you may be able to get a baby into a feeding/sleeping routine by 6 weeks but doesn't mean that baby will go all night without feeding...a night-feed or feeds could be part
of the routine. if she is breast-feeding it will help keep up her supply to do night feeds too.
it's very early days for your friend anyway- her baby is v. tiny still and needs comfort any way it can get it...i used a dummy sometimes but dd wasn't keen. she discovered her thumb at about 3 months and life became much happier for everyone!

CatIsSleepy Mon 25-Jun-07 13:30:28

oh yes-we swaddled dd too...seemed to help her

Blu Mon 25-Jun-07 13:30:51

Can someone link to a diagram of how to swaddle?

CatIsSleepy Mon 25-Jun-07 13:33:40

no but i had a lovely book called First-time parent which i think showed how to do it.
I was never that great at it- if dd was getting really worked up she would manage to wriggle her arms out of it...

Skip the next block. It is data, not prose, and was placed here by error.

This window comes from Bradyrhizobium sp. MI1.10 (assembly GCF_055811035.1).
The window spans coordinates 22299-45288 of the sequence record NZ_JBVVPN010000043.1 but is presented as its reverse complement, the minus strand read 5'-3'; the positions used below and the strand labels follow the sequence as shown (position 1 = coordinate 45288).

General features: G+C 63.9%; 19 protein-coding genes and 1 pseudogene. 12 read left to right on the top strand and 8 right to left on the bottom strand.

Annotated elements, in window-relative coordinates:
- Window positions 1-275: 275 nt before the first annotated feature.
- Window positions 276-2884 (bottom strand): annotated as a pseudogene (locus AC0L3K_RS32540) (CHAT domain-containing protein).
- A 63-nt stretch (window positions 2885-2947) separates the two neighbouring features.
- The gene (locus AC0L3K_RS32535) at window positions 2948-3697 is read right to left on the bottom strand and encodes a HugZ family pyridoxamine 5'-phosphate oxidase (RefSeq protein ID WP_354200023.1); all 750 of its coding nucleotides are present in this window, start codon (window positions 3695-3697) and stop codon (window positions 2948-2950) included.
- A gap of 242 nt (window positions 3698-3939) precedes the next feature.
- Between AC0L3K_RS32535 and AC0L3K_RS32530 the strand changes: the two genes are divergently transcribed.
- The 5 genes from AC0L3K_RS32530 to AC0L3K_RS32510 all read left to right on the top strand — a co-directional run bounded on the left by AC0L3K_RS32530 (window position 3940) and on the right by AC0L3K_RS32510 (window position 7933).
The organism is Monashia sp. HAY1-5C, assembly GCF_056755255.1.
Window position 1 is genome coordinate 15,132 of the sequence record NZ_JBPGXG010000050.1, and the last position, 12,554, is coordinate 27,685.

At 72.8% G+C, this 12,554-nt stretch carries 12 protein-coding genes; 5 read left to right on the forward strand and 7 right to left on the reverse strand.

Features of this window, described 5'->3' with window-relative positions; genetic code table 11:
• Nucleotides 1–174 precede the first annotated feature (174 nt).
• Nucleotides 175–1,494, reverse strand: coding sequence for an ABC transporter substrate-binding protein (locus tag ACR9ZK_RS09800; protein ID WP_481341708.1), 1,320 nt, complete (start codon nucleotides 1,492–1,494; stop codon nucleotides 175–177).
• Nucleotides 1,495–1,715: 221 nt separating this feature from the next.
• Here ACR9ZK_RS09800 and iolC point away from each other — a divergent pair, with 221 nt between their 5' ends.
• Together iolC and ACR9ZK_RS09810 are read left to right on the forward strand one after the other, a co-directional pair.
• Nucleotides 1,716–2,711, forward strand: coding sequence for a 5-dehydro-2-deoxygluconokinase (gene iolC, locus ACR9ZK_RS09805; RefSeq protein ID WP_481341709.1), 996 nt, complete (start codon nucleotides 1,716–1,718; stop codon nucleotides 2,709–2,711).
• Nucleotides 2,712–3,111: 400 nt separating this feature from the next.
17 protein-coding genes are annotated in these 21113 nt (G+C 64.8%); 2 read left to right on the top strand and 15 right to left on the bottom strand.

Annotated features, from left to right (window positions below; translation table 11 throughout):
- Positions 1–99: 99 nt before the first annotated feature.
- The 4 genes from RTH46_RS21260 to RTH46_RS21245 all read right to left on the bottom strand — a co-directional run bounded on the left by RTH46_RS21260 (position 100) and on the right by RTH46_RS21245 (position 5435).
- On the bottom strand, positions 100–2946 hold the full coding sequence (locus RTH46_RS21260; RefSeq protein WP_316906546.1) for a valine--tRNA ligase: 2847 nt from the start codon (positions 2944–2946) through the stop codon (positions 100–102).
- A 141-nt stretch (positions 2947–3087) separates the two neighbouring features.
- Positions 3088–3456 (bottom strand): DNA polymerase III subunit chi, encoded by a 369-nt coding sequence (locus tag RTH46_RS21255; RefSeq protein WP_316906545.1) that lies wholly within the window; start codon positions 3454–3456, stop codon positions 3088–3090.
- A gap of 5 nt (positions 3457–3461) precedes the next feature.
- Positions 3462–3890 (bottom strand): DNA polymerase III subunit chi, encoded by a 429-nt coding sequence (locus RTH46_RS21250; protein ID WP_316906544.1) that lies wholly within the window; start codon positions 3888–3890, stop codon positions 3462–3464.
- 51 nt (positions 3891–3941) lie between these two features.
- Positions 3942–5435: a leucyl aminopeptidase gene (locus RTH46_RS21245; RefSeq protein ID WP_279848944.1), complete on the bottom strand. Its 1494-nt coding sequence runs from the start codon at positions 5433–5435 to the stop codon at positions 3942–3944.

what's that startle reflex called where they throw their arms in the air? she had that really badly and would wake herself up-swaddling was the only way to stop her doing that at the slighest hint of noise...

speedymama Mon 25-Jun-07 13:34:03

Why does swaddling help? I'll mention this to my friend when I see her Thursday. My DTS are 3yo and I did not know about swaddling.

goingfor3 Mon 25-Jun-07 13:35:14,,lz_76v6-2,00.html

CatIsSleepy Mon 25-Jun-07 13:36:10

see my last post and Blu's post...
it also seemed to help calm my dd down-made her feel secure perhaps. she would get very upset when tired and scream alot and wave her arms about. swaddling helped stop the thrashing about and she would settle a bit quicker.

Sixofone Mon 25-Jun-07 13:41:12

This thread has me close to tears, it really does, I can't bear anything that tells mothers to push their babies away and deny them comfort. Where is your friend getting the idea from that her baby shouldn't wake for night feeds, or that it is wrong for a 12 day old baby to want the breast for comfort, or that it is wrong for babies to suck their thumbs?

Speedymama, IMO you should tell you friend to LOVE her baby, dump her books, feed the baby when it wants feeding, it is not a robot, and that will be the best advice you ever give her!

speedymama Mon 25-Jun-07 13:44:54